Why Trump Has the Most to Lose from Falling Stocks

We’ve looked at the past: $20 trillion added to the world’s monetary base over the last 20 years…$250 trillion of debt worldwide…US stocks pushed to record highs…

We’ve looked at the present: sales, pre-tax earnings, and incomes all going nowhere…sluggish GDP…trade war…$1 trillion deficits…and, over the last two days on Wall Street, nearly a 1,400-point sell-off in the Dow…

Today, we look at the future.

Going loco

And we begin with America’s president, Donald J Trump.

POTUS says the Fed is to blame for falling stock prices. It’s ‘gone loco,’ he claims. It’s ‘out of control,’ he charges.

He’s right. But the Fed went loco a long time ago. When he was a candidate for the White House, Trump saw it clearly.

The Fed had ‘created a false economy’ with lower interest rates, he charged. Trump — always the fighter — said they did this in order to make Obama look good. He said it had created a ‘big, fat, ugly bubble.’

He’s right about almost everything. Except the Fed didn’t create the bubble to make Obama look good. The Fed lowered rates to make itself look good — as the saviour of the economy.

It was just part of its classic Three Mistakes Policy: 1) Keep interest rates too low for too long, 2) Raise rates to try to offset the damage from Mistake #1, and 3) Cut rates in a panic when markets fall.

Once elected, however, Mr Trump came to like Mistake #1. If the Fed could make Obama look good, he reasoned, it could damn well make him look good, too.

No president likes Mistake #2. It sets up a correction…and risks defeat at the polling stations. But Mr Trump is especially vulnerable. And today, no one stands to lose more from a stock market crash than he does.

King of debt

First, his own personal wealth depends on low interest rates.

In the New York area, for example, condo prices have doubled in real terms over the last 20 years. Developers like the ‘King of Debt’ himself, Donald J Trump, use cheap, borrowed money to leverage that gain. So the Trump family might have seen a 10x increase in the value of the buildings left by Fred Trump.

But take away the cheap money, and Trump’s fortune suddenly teeters. Yes, Dear Reader, The Donald’s fortune — along with the fortunes of millions of others in America’s squalid empire of bling — depends on Mistakes #1 and #3.

As soon as Mistake #2 begins to bite, palms sweat, tempers flare, and common sense flies out the window. 

Second, once in office, Mr Trump used the stock market as a measure of his own success. He said he had ‘already made America great,’ and pointed to rising stock prices to prove it.

If stocks go down, he won’t look like such a genius. A sustained bear market on Wall Street will crack the whole illusion of economic competence on which his reputation and political clout depend.

Third, much of Mr Trump’s foreign policy is based on the flimflam of US economic strength.

The president thought he was winning the trade war with China, for example, because Chinese stocks were falling and US stocks were going up.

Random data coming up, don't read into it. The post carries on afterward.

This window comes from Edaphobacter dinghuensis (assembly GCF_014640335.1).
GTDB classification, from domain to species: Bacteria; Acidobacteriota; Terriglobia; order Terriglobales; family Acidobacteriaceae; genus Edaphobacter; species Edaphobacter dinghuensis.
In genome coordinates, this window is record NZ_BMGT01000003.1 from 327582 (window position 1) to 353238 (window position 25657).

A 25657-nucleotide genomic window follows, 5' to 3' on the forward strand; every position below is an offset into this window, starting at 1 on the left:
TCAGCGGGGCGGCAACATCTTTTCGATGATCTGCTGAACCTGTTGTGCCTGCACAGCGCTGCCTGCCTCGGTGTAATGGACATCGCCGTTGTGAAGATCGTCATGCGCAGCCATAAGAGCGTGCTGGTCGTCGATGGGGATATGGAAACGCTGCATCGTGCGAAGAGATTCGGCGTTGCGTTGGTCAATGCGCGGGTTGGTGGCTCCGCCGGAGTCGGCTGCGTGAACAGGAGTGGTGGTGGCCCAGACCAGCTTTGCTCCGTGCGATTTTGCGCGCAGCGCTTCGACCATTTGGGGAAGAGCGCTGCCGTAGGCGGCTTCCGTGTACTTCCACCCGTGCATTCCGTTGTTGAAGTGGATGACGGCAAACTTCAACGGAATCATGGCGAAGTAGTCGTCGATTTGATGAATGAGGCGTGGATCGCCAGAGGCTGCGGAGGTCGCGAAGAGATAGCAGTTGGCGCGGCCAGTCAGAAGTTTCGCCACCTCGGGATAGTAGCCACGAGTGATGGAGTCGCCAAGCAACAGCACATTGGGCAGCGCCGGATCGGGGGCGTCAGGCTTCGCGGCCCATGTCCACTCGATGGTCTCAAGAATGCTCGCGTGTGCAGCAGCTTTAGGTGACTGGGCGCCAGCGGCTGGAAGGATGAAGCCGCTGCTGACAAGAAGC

And now, the Trump team is throwing its weight around all over the globe, based on the sham of the US as an unstoppable economic powerhouse.

Economic sanctions, to give you another example, have been levied against several different countries, including Iran and Venezuela. But once the US markets stumble, the sanctions will lose much of their sting.

Blame the Fed

So the Trump team wants to do whatever it can to avoid a market sell-off. Barely had the leaves fluttered on Wall Street before Mr Trump was putting up the hurricane shutters.

Of course, Mr Trump wants to protect himself from the howling winds of a financial storm. And, of course, he is right to blame the Fed; more than anything else, the Fed is ultimately at fault.

But it was Mistake #1 that caused the core problem — too much credit — not Mistake #2.

We watched the action yesterday. The Dow sold off in the morning. Then, it rallied at noon. In the afternoon, it didn’t seem to know where it was going…and finally, by the closing bell, it was down more than 500 points.

And this morning, it looked like the market was having a good bounce.

This is not the sort of action you expect in a real panic. There has been no rush to unload overpriced stocks.

Why not?

Our guess — and this is purely guesswork on our part — is that investors are reading the same writing on the wall that we are. It’s the handwriting of POTUS himself. And he’s telling us all what to expect.

The US won’t go gently into a correction. Instead, in a panic, the Fed will abandon its normalisation policy…and go into ‘Full Japanese Central Bank Retard’ mode.

That is, it will begin buying everything in sight — US Treasury debt (which will explode to $2 trillion a year)…stocks…corporate bonds…baseball cards…you name it.

And then, watch out…It will make Mistake #4 — dumber…more dangerous…and more destructive than any other mistake we’ve ever seen.

Stay tuned…

Regards,

Bill Bonner


Since founding Agora Inc. in 1979, Bill Bonner has found success and garnered camaraderie in numerous communities and industries. A man of many talents, his entrepreneurial savvy, unique writings, philanthropic undertakings, and preservationist activities have all been recognized and awarded by some of America’s most respected authorities. Along with Addison Wiggin, his friend and colleague, Bill has written two New York Times best-selling books, Financial Reckoning Day and Empire of Debt. Both works have been critically acclaimed internationally. With political journalist Lila Rajiva, he wrote his third New York Times best-selling book, Mobs, Messiahs and Markets, which offers concrete advice on how to avoid the public spectacle of modern finance. Since 1999, Bill has been a daily contributor and the driving force behind Markets and Money.


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